Snow, ice and frozen pipes: Are you covered?

By Rosalie L. Donlon: Property Casualty 360


If a foot of snow causes your roof to collapse or if extreme cold temperatures cause your pipes to freeze, will your insurance policy cover the damage? It depends on whether your policy provides coverage for named perils or open perils. Here are some key things to know as you review your policy.

The Insurance Services Office (ISO) standard Homeowners forms and the equivalent American Association of Insurance Services (AAIS) forms list the weight of ice, sleet and snow as named perils–which means that damage from the weight of ice, snow or sleet to a building or property contained in a building is covered. Loss to awnings, fences, patios, pavements, swimming pool, foundations, retaining walls, piers, wharves or docks is excluded.

Roof cave-in

If personal property inside a building is damaged because the roof caves in under the weight of the snow, then coverage for damage from a collapse is triggered. The weight of ice or snow may cause a roof to sag (which is not considered a “collapse” under the homeowners forms) or gutters to pull away from the roof, leading to damage to personal property, which also would be covered.

Ice damming and snow melt

Ice damming—caused by the weight or mass of snow that has compacted and turned to ice—often causes water to back up under shingles or flow under eaves from clogged gutters. If the water stains walls and damages ceilings, there is coverage for the damage to the building because there is no exclusion for thawing. Further, resulting water damage to contents should be covered because the language of the policy covers the weight of the ice, snow or sleet that causes damage. The scope of the coverage may be broadened to the weight of ice as a proximate, not necessarily a direct, cause of loss.

Incorrect installation caused the leak

In some cases, the weight of the ice might cause roof or siding shingles to dislocate just enough to allow water to enter the house. If the leak is because the roof or flashing wasn’t installed properly or the roof is worn, your policy may not cover the cost to repair the roof. It may only cover the damage to the interior of the house and contents.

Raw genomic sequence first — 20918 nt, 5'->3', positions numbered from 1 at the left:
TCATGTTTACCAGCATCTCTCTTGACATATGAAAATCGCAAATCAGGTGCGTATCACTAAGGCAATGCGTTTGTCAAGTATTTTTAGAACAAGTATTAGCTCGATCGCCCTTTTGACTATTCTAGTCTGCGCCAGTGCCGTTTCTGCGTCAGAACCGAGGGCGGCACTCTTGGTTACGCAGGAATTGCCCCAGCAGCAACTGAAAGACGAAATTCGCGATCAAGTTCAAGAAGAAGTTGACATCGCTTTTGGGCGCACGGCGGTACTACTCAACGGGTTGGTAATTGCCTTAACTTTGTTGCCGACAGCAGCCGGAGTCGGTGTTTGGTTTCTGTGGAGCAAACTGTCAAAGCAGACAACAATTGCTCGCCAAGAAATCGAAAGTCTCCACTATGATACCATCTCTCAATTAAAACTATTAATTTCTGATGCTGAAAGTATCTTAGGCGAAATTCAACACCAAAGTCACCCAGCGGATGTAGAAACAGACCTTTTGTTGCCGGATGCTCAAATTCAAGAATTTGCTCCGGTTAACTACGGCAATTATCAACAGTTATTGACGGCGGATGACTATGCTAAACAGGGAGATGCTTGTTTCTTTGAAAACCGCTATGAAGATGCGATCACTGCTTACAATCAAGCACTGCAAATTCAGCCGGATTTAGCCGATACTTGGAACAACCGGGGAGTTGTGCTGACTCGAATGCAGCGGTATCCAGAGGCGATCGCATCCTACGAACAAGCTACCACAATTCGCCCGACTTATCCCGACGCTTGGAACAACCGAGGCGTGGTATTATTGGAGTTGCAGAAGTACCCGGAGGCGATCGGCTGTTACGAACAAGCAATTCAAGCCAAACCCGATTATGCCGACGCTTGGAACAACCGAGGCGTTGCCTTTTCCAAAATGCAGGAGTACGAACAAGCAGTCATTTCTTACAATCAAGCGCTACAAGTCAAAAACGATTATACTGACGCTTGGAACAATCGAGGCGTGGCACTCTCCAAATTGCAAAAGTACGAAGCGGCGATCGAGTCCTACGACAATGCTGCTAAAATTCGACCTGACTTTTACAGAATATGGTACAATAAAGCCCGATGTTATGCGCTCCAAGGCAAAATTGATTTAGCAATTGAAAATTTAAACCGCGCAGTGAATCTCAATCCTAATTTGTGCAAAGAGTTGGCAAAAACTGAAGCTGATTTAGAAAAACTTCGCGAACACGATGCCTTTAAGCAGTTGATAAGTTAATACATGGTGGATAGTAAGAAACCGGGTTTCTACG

Remember that with named perils coverage, it’s left to the insured to prove that a covered peril was the cause of the loss. If you have a comprehensive homeowners policy instead of a broad form or special form policy, it’s up to the insurer to prove that the loss is excluded.

Frozen pipes burst 

Under the homeowner forms, in all situations—vacant, occupied or unoccupied—there is no coverage for freezing plumbing, heating, air conditioning or automatic fire protection or of a household appliance unless the named insured has taken precautions to maintain heat in the building, or shut off and drained systems and appliances.

This is often a problem with snowbirds who want to save on utility bills while they’re away. Generally keeping a thermostat set at around 55 degrees during the winter months should prevent your pipes from freezing, but the furnace may break down or there may be an extended power failure. If your home is going to be unoccupied for a long time, and you don’t want to keep the heat on, be sure to shut off the water supply and drain the system and appliances of water to avoid frozen pipes. Even better: have someone you trust check on the property, especially when the temperature has been extremely low for several days.

Damage from frozen tree branches

Generally, trees, shrubs, plants and lawns aren’t covered for damage by wind, hail, the weight of ice or snow, or any unnamed peril that would be covered under open perils coverage. If the tree or the branch falls on your house or garage, however, damage to the structure is covered.

Power failure from winter storm

In many parts of the Northeast during the winter of 2014 storms caused power failures that lasted for several days. Your homeowners policy may cover the cost of the food in your refrigerator and freezer, up to certain dollar limits, usually $500.

If you can’t stay in your home because of the power failure, some policies provide coverage for the expenses of a hotel and the cost of meals.